This following post represents the collective experiences and thoughts of three women who set out on a 1,500 mile trek across West Texas in December 2003. This is their “Road Trip: Big Bend.”
As we drove Route 385, we followed old electrical poles—short well-worn wooden stakes, in no particular shape or conformity. Some still wore glass transformers, now perched in sad and telltale disemploy.
This place is a time capsule. In New England, we make treasure of artifacts and architectures from our colonial past now hundreds of years gone. Here, the past is not so distance—a mere century, slightly more. Much of what they consider recent—houses, shops, utilities—would have been bulldozed eons ago back home, where everyone seems to strive for better and more and now!
The Gage Hotel sits like an oasis in the vast, flat-out landscape. As I flew into Austin (was that just the day before?), we passed north of Houston. The pilot announced it on the intercom and I bravely looked, expecting to see a great metropolis below, as if peering down from a skyscraper. I strained to see for several minutes before I saw it…a small remark on the ground below, like a chess piece on a giant game board.
In the same way, Marathon and The Gage sat in play in this desert.
Our bodies tired and dry from the eight and a half hour drive, we stepped into the lobby and were greeted by a warmth one imagines greeted weary cowboys in from the ranch—deep, soft leather sofas, rocking chairs, and a great buffalo head above a dancing fire. Outside, the 50 degree afternoon seemed an odd backdrop to the evergreen boughs and poinsettia.
Our room was one of the last along a long courtyard next to the main hotel. The doors, made from old mesquite, barely closed and were decorated by a red chile wreath. Inside, two iron beds with soft mattresses, down comforters, wool western blankets, and soft coffee-colored linens invited us in to rest. Clay tiles the color of terra-cotta pots lined the floors, and western decor—chaps, cowboy photos, a cowskin rug—set the mood.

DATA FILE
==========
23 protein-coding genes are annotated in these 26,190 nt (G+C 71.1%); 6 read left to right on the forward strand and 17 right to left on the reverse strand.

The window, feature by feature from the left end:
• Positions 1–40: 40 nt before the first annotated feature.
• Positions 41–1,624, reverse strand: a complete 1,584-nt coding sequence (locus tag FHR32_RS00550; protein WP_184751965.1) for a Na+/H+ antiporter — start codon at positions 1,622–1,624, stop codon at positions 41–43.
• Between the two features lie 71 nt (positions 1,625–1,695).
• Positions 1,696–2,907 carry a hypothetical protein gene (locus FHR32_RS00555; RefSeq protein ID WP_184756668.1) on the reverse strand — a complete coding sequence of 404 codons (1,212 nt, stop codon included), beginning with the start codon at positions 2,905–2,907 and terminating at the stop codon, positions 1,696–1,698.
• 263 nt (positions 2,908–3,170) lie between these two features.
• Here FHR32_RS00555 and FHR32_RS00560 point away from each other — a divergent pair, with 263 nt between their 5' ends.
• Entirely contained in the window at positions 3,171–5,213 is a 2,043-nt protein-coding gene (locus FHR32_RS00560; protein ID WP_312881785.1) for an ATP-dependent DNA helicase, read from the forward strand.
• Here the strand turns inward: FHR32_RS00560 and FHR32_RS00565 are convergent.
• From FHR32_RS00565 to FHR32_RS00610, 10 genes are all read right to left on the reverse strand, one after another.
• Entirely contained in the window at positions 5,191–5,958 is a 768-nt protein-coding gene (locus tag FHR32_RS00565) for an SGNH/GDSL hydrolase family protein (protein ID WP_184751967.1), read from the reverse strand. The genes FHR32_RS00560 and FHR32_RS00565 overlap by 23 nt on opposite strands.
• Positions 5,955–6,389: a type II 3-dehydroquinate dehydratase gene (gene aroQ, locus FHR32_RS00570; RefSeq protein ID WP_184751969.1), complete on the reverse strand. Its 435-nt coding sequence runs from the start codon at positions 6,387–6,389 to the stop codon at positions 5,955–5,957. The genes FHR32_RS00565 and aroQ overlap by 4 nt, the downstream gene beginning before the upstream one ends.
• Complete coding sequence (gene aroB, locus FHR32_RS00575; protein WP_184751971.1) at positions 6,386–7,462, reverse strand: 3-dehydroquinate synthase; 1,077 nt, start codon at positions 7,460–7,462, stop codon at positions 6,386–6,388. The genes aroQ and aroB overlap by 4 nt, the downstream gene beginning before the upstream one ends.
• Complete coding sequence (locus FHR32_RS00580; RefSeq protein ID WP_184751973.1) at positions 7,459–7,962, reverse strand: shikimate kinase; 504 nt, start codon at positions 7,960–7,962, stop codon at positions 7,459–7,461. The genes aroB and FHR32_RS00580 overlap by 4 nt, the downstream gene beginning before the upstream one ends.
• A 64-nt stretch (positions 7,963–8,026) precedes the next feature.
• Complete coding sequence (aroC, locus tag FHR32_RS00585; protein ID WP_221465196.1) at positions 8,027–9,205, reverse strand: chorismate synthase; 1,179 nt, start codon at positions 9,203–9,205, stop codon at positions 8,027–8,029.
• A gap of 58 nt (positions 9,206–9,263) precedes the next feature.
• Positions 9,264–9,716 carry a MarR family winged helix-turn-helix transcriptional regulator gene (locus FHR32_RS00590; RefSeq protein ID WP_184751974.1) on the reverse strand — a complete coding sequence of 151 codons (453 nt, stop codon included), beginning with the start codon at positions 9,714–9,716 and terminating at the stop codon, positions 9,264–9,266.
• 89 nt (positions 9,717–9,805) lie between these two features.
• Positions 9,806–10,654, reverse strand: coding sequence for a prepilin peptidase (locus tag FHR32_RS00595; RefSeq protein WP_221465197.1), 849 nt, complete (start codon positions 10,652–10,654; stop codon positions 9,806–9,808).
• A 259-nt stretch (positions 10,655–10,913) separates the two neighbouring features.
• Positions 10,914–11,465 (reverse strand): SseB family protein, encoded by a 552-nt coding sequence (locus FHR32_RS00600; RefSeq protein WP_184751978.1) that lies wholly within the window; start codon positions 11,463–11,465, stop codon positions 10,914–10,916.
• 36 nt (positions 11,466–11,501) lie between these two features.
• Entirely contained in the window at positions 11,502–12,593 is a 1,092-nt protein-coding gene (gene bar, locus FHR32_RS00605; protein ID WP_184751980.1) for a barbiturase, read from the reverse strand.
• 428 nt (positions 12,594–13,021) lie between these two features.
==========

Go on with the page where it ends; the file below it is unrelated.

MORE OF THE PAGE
The bathroom was divine with Mexican tile, wooden doors with wrought iron handles, and a linen shower curtain embroidered with colored flowers. Spa bath products of sage and rosemary and welcoming white robes bid us to stay a while and enjoy.
Welcome to Los Portales, “The Porches”, at the Gage Hotel. We hope that you enjoy your stay with us. We would like to share with you some of the more unique aspects of the architecture, the furnishing and the artifacts of the room in which you are staying. All the building materials and decor of Los Portales, and the Gage, are representative of the Mexican, Indian and Anglo cultures of the Big Bend area. They are configured around a courtyard, or “placita”, which historically provided a protected open space and often was the location of the community well. Our “well” is a fountain made in Mexico out of soft volcanic stone called “canterra”. It offers relief from the desert sun with the sound of trickling water and the cooling effect of evaporation.